Social worker Leah Abarquez of the Crisis Intervention Section (CIS) bared that a Revised Guidelines on the Implementation of the AICS has been issued through Memorandum Circular No.  11 series of 2019 to strengthen implementation and ensure efficient and effective delivery of services to the clients.  

Last week, it started conducting orientations on the revised procedures for all local government units in the region.

Abarquez disclosed that added in the new guidelines is the provision of cash assistance for a child-victim of online sexual exploitation and other sexual abuse cases, families of individuals or uniformed personnel who were killed or wounded during police or military operation,  repatriated or deported overseas Filipino social workers, persons living with HIV, survivor-victims of violence against women and children, rebel-returnees,  victims of fire, armed conflict and other incidents putting those affected in crisis situation.

CIS Head Irene Permejo, meanwhile, emphasized that the social worker’s assessment is of primary consideration in extending assistance.#

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The way to a child’s learning

A visit to a Child Development Center in Barangay Quilaw in Tolosa town of Leyte can bring joy to one’s heart.  Seeing 17 kids in their well-kept uniforms while their young mothers/grandmas/guardians watch over them is altogether heartwarming. 

In rural communities, folks have learned the value of providing proper nutrition to children in the first four years of their life, with the mandatory establishment of Child Development Centers (formerly Day Care Centers) in every barangay. 

DSWD has a Supplemental Feeding Program (SFP) which comes as an addition to the regular meals of children who are currently enrolled in Child Development Centers.  

This is in support  to Republic Act No. 6972, otherwise known as the “Barangay – Level Total Development and Protection of Children Act”, and hereinafter referred to as the child development service, community or church-based early childhood education programs initiated by nongovernment organizations or people’s organizations, workplace-related child care and education programs, child-minding centers, health centers and stations; and Home-based programs, such as the neighborhood-based play groups, family child care.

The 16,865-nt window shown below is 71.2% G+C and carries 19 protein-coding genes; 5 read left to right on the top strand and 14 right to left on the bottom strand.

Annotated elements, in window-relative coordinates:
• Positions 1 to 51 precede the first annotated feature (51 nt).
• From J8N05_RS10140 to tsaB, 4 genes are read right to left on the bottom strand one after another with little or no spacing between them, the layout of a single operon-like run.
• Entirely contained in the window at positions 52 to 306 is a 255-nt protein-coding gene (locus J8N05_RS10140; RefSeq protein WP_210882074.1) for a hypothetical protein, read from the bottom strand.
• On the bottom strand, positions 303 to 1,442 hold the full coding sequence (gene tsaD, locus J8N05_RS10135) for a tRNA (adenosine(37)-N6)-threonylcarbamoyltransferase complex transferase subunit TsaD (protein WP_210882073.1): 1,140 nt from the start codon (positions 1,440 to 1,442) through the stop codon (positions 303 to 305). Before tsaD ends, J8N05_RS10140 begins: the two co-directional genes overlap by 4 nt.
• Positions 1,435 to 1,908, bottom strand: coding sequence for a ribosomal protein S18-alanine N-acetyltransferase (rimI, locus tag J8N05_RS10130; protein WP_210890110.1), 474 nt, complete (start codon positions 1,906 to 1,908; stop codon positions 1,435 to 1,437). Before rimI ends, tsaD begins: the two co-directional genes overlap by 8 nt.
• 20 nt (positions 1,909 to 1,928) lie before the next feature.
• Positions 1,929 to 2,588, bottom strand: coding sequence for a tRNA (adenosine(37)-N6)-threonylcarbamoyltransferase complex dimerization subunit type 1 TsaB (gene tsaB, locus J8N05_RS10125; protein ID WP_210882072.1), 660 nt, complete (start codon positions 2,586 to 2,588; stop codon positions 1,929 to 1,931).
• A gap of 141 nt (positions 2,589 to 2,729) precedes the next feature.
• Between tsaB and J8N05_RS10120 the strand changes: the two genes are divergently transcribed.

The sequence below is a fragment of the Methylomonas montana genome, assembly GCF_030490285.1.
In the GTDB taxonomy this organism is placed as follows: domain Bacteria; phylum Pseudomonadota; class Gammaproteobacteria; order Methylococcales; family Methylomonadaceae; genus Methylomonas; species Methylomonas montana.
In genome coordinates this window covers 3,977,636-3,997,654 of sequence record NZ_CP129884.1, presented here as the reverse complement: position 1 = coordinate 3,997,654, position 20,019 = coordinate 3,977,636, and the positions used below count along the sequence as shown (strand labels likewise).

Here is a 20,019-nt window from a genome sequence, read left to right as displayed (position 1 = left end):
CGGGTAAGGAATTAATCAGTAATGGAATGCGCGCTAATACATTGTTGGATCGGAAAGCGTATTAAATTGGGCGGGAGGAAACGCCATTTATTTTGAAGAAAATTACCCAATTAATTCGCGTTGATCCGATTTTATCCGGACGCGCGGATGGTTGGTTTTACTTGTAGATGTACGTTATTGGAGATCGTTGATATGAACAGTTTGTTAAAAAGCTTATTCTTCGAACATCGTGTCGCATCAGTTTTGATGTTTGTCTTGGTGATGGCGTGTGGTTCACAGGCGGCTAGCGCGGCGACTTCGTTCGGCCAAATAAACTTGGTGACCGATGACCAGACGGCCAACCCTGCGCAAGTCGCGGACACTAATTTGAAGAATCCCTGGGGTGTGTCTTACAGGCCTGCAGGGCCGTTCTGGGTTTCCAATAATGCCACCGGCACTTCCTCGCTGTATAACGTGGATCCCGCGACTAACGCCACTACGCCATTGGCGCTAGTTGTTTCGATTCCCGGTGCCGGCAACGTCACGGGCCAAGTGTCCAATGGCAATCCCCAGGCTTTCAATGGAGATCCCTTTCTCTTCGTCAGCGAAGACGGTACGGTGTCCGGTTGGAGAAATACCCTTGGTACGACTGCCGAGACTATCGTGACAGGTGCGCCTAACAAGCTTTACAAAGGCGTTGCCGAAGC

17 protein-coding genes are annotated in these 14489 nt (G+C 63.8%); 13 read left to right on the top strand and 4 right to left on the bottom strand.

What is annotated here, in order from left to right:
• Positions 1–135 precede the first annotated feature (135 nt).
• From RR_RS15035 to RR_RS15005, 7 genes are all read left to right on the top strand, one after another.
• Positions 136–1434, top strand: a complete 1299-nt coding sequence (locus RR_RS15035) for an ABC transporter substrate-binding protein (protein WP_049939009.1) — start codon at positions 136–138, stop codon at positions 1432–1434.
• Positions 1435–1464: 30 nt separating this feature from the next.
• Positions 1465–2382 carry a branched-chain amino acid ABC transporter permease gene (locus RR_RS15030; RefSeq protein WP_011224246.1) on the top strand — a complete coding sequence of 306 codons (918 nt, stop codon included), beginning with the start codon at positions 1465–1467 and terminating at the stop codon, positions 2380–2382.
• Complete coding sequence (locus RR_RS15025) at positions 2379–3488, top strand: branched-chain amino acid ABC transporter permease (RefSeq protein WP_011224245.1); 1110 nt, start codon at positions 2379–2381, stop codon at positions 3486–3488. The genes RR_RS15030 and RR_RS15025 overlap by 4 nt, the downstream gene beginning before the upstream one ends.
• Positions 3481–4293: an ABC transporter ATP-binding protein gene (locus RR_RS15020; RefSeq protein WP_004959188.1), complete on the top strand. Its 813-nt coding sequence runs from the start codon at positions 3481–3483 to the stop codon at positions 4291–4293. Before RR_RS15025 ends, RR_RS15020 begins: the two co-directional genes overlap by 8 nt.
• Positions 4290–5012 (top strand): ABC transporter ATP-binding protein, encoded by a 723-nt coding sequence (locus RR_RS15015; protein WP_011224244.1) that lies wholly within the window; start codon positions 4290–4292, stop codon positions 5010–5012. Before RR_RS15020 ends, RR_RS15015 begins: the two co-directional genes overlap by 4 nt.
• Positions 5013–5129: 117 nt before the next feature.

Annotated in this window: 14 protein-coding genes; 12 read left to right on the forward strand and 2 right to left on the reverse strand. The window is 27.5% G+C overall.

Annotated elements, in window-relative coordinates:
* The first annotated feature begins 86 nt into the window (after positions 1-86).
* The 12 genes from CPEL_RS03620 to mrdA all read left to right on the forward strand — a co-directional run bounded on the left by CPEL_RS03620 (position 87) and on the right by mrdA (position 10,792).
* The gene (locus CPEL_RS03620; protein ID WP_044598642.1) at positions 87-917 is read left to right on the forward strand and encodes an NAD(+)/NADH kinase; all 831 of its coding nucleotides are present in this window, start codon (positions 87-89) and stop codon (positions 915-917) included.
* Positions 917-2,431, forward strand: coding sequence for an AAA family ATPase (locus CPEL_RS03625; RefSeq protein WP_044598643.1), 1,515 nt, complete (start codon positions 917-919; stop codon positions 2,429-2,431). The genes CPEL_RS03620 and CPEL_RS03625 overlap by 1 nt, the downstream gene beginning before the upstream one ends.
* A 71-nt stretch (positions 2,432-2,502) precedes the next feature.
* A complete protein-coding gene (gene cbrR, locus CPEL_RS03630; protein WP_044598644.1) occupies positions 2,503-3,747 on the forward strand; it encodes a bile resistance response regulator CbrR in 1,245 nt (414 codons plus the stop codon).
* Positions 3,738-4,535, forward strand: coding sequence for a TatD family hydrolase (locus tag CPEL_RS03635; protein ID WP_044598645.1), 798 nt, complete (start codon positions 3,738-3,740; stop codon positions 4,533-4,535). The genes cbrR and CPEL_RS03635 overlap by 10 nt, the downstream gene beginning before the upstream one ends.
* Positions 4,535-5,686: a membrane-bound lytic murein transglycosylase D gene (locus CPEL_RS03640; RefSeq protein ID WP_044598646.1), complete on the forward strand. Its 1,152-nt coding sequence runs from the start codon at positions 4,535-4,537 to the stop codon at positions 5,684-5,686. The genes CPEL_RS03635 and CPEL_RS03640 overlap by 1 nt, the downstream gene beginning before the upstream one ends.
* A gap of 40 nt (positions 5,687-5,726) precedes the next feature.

Already, the SFP has catered to some 725, 561 pre-schoolers (not cumulative, according to records per year) regionwide, since it started in 2011.

The likes of Lola Josephine Perez, 61, whose third “apo” is enrolled in the program, is grateful that her grandson is being prepared for school at an early age.  Standing as surrogate mother, she has seen the positive impact, specifically of the SFP, in the emotional, social, and physical development of the children.

She says in the local dialect that fellow “caregivers” like her have realized that proper nutrition provided to children at the right time helps them GO, GROW, and GLOW into healthy individuals.

These kids, who are of pre-school age, (three to four years old) and included in the SFP, are offered meals over a period of ten months. Regular weighing is done to check on the progress of each child.

Parents or guardians themselves have been involved in the program – they volunteer to prepare the daily meals (on rotation basis).  One can see in the faces of mothers that they take pride in what they are doing, for contributing a service beyond that which benefits their own children but for the entire community!

Lola Josephine talks that she enjoys planning the menu and doing the marketing.  She proudly tells that the kids are given a variety of food in a week – one day, they have spaghetti; in another time “odong” noodle soup or malunggay with eggs, or sometimes, fried chicken.  The mothers sometimes even provide kids with “Nido” milk with bread and “palaman” (sandwich spread).

 “He is getting more active now,” speaks mother Hermelina of another CDC child, four-year-old Leonardo Parado, Jr.   “When he enrolled in the sessions just this August, my son was at 11 kilos.  Now, I know he has added weight, the mother narrates.   Indeed, the tiny boy is now bubbling with life as shown in his interaction with other young children at the center.

For folks of Barangay Quilaw, there is nothing like the dedication for work and passion for children of long-time Child Development Worker, Ligaya Sabalsa.  A Bachelor of Science in Education graduate, she settled working in her own community as a volunteer, for 17 years now!

She receives a monthly honorarium of Php1,200.00, each from her barangay and the municipal government, for this serviceSabalsa said, undernutrition is contributory to reduced school performance and is a big factor in “attracting” children to learn while they play under her supervision.

Daily activities at the center includes story telling/poetry/music/table games, and sessions on how to keep one’s body healthy,  knowing the GO, GROW, and GLOW food, among others. There are a total of 541 children attending Child Development Sessions in 16 CDCs located in 15 barangays of the municipality, SFP In-Charge and Social Worker Maria Leonora Theresa Costelo of the DSWD Field Office VIII says.#

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Developing Young Leaders through CDD

Brgy. Amahit SK Chairperson Xyra Mae Acol as one of the Proposal Preparation Team (PPT) members help her barangay in preparation of community proposal for possible funding in Don Simplicio Apostol Gymnasium